Scott: Well, I’m not going to give you any specifics, but the Sandbox team will look at all of that. First of all, we have new exotics, we have new weapons, we have Thorn and Gjallarhorn and Khostov and some of these other weapons… Actually, Khostov’s never been an exotic, that’s going to be really fun! Actually, Khostov’s amazing![laughs] Sorry, I was just thinking about how that’s going to be really good! But it’s on them and it’s their job, and they love doing it, to make sure that it all feels of a piece, so these weapons, these armour pieces and perks, and on and on, can play in harmony.
TSA: The addition of private matches is a nice add-on for multiplayer, and people have been asking for those for quite some time. What was it that meant you couldn’t do that sooner, I’m wondering?
Scott: Um, I think, for things like Gjallarhorn and private matches, we’re looking for the right time and the right opportunity to release a package of things that make sense.
So when we came up with this adventure and having Saladin, even though we’re doing the full campaign and cinematics, we’re bringing that lore from the PvP side to the PvE. […] It felt like that was a nice opportunity to get that out.
And if you have a PS4 or Xbox One and any version of Destiny, you can play with private matches.
TSA: And finally, the Gjallarhorn return. I made sure to symbolically kill the High Priest with the Gjallarhorn…
Scott: Oh, did they give you the Gjallarhorn?
TSA: They gave everyone a Gjallarhorn!
PR Dude: Yup, everyone gets Gjallarhorn.
Scott: Oh, that’s nice…
TSA: I was quite tempted to delete it, actually… But one of the big reasons for it being sidelined before and not getting an update was so that it stopped being seen as the only solution to a tough boss fight. So how are you preventing it from having the same overpowering status here?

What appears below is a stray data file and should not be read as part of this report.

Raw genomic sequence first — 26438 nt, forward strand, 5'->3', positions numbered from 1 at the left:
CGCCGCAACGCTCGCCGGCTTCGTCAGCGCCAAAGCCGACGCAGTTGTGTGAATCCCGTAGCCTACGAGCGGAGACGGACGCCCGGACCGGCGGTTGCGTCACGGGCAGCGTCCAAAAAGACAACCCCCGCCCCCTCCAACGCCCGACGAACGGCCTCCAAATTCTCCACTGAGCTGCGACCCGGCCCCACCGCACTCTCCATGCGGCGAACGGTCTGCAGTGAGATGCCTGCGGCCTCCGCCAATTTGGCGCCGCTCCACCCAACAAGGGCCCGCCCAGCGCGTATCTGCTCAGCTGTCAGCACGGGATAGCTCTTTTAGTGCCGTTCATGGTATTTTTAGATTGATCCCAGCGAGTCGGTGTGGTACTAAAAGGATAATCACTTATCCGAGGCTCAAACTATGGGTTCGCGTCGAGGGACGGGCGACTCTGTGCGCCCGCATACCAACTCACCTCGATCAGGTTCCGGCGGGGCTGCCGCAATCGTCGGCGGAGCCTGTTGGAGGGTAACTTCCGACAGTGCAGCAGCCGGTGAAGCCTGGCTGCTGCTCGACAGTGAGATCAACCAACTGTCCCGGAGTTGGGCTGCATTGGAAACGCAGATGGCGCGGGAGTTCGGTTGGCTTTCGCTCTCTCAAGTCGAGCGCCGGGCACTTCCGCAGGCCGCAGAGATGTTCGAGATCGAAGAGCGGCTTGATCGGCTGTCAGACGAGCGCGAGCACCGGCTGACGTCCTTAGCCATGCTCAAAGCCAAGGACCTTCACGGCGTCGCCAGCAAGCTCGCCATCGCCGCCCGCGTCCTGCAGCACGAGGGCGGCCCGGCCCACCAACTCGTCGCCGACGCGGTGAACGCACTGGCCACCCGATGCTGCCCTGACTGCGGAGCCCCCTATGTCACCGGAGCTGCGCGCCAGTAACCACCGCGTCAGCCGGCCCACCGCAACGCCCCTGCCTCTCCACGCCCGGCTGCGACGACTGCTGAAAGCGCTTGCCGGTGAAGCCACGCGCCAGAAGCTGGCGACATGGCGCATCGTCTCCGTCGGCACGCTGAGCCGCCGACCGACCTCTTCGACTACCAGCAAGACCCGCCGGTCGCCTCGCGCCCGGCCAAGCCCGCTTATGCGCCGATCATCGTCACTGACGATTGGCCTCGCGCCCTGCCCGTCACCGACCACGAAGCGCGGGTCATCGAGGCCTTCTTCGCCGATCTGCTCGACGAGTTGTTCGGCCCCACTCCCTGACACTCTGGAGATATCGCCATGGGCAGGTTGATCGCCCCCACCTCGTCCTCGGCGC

Scott: Well, I would say that you’ve just asserted a fact that I don’t know if it’s true? I don’t know why it wasn’t chosen to go through [to Year Two].
I think it was like, “Hey, let’s create a space for all these new weapons.” Now, and this really happened, the Game Director text me and was like, “Hey, this seems like a good release to bring back Gjallarhorn. It has wolves, it feels thematically very similar. Let’s do it!”
I think it’s odd when people hear those things, but we’re just trying to find the best place to fit these things and make them fit. The Sandbox team will work to balance it out, but it’s still going to be and play the way that you know and love. […]
The thing that’s really neat about the Gjallarhorn quest in Rise of Iron, is that it’s going to both be challenging for our engaged players, and it’s a really fun quest to go and reforge the Gjallarhorn, but if you’ve never been able to participate in an exotic quest, it’s going to welcome in and you’re going to be able to do it.
It’s a really interesting balance of trying to hit both of those, but I love it. I keep playing it over and over again, and I love it.
Thanks to Scott for sitting down to chat with us (and trying to see where we were coming from with our questions!). Be sure to check out our hands on preview here, but if you’re deeply invested in the game, you’ve almost certainly been keeping tabs on Bungie’s weekly updates and recent streams.